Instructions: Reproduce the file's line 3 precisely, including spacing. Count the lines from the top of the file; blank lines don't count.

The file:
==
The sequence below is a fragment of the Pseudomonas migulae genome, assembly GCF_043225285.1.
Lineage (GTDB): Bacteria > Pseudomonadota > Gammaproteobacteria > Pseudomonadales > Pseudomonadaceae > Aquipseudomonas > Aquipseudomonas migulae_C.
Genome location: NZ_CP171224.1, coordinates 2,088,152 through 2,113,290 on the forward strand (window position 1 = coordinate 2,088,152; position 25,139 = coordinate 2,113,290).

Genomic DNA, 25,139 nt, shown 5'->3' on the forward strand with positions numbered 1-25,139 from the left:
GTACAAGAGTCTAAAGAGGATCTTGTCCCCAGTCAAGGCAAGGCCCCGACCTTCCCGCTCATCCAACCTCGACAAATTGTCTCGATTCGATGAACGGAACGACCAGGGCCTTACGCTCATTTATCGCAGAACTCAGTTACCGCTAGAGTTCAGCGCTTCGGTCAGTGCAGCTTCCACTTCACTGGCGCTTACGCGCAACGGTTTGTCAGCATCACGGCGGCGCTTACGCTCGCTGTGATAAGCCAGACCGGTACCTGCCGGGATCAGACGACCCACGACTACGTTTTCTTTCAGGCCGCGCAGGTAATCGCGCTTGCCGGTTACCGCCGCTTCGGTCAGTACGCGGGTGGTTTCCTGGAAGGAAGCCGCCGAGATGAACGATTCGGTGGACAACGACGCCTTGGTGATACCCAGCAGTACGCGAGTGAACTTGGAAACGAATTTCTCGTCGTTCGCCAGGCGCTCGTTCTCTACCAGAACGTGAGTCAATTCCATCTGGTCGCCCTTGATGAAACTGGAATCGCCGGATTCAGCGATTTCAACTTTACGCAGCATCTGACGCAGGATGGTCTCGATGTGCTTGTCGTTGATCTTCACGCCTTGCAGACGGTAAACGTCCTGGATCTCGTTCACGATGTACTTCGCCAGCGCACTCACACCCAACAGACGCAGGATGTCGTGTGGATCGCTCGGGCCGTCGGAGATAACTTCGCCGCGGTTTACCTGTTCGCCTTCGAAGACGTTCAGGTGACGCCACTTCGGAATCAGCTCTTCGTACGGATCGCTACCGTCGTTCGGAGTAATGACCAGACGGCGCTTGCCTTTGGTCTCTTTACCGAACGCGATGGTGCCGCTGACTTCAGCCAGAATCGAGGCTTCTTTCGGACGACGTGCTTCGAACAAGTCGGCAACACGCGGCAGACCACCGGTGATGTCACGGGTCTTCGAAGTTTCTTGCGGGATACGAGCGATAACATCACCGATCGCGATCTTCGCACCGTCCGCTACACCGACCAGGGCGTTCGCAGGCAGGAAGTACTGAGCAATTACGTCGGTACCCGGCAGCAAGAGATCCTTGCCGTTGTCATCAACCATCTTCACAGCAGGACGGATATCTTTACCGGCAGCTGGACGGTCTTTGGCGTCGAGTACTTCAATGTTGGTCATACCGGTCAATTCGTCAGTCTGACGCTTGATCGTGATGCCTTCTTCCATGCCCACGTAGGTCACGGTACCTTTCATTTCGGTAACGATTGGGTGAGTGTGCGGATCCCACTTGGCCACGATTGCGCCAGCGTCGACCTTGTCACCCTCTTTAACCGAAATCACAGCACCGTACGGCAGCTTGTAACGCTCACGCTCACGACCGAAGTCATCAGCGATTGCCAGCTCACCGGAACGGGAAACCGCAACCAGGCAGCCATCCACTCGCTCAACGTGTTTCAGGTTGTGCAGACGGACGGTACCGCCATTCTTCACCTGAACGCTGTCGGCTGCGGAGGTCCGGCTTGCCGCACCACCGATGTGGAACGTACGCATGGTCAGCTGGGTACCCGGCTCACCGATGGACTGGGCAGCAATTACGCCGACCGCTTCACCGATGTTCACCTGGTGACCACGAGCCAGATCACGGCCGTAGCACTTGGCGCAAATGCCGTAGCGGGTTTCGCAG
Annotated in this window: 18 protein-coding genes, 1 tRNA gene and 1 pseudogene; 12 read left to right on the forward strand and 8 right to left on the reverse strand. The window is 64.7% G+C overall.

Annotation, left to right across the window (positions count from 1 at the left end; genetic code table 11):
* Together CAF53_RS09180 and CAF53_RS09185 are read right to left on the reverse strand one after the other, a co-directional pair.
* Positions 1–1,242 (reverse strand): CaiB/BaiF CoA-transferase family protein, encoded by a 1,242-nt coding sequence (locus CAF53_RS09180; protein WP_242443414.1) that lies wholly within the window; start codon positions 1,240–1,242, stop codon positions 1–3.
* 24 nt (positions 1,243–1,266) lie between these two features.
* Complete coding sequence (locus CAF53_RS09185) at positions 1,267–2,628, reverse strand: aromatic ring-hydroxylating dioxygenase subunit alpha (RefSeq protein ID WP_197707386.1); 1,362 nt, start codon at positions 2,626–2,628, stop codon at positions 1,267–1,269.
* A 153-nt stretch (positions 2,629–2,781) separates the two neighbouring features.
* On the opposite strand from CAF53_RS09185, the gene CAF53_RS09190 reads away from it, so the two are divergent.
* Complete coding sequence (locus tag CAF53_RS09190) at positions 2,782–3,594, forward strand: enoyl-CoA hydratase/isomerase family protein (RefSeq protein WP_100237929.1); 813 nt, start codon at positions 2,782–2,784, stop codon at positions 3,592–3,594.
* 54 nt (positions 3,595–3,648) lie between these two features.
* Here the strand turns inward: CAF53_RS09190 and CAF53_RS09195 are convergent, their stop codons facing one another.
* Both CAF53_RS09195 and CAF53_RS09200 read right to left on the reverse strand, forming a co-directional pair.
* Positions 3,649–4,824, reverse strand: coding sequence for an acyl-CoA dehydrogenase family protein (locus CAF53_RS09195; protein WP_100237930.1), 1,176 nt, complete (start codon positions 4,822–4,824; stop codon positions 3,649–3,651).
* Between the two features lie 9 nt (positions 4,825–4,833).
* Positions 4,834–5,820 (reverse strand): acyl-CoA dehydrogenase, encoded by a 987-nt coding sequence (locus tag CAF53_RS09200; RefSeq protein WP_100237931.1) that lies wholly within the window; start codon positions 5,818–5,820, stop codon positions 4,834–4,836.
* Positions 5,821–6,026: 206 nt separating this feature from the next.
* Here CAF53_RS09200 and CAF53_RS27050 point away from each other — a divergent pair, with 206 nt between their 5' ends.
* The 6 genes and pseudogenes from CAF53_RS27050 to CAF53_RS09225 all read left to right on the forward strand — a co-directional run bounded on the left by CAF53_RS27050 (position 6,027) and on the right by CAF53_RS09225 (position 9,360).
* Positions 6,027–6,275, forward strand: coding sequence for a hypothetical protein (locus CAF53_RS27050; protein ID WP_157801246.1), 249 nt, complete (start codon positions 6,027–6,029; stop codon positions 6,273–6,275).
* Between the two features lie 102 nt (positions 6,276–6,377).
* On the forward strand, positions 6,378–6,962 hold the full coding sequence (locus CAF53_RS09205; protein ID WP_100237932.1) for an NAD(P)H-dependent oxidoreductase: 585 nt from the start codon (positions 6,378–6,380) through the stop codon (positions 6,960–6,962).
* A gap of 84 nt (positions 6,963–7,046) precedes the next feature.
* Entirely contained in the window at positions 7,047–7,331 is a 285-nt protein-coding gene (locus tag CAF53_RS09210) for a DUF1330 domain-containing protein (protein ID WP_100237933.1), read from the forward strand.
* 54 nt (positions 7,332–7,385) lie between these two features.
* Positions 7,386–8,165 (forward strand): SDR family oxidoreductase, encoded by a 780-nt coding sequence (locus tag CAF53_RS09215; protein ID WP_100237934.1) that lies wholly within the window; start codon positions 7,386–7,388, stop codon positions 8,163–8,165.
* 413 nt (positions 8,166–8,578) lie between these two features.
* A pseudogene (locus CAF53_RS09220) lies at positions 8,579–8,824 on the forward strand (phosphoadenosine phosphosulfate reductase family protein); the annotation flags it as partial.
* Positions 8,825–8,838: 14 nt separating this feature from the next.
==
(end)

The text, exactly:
Genome location: NZ_CP171224.1, coordinates 2,088,152 through 2,113,290 on the forward strand (window position 1 = coordinate 2,088,152; position 25,139 = coordinate 2,113,290).